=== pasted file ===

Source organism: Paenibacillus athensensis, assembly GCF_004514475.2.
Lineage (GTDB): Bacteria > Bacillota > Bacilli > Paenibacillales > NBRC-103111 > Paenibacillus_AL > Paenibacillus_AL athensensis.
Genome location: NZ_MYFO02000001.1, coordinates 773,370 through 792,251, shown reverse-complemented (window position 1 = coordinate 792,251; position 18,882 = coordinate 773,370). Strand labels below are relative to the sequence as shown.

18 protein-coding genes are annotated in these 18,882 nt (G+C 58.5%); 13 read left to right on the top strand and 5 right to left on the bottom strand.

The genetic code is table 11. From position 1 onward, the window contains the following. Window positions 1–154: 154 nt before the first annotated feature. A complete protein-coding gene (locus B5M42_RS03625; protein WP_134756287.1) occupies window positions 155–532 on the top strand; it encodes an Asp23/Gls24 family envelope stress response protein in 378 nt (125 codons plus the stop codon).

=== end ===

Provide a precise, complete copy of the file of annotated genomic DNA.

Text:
Source organism: Paenibacillus athensensis, assembly GCF_004514475.2.
Lineage (GTDB): Bacteria > Bacillota > Bacilli > Paenibacillales > NBRC-103111 > Paenibacillus_AL > Paenibacillus_AL athensensis.
Genome location: NZ_MYFO02000001.1, coordinates 773,370 through 792,251, shown reverse-complemented (window position 1 = coordinate 792,251; position 18,882 = coordinate 773,370). Strand labels below are relative to the sequence as shown.

18 protein-coding genes are annotated in these 18,882 nt (G+C 58.5%); 13 read left to right on the top strand and 5 right to left on the bottom strand.

The genetic code is table 11. From position 1 onward, the window contains the following. Window positions 1–154: 154 nt before the first annotated feature. A complete protein-coding gene (locus B5M42_RS03625; protein WP_134756287.1) occupies window positions 155–532 on the top strand; it encodes an Asp23/Gls24 family envelope stress response protein in 378 nt (125 codons plus the stop codon).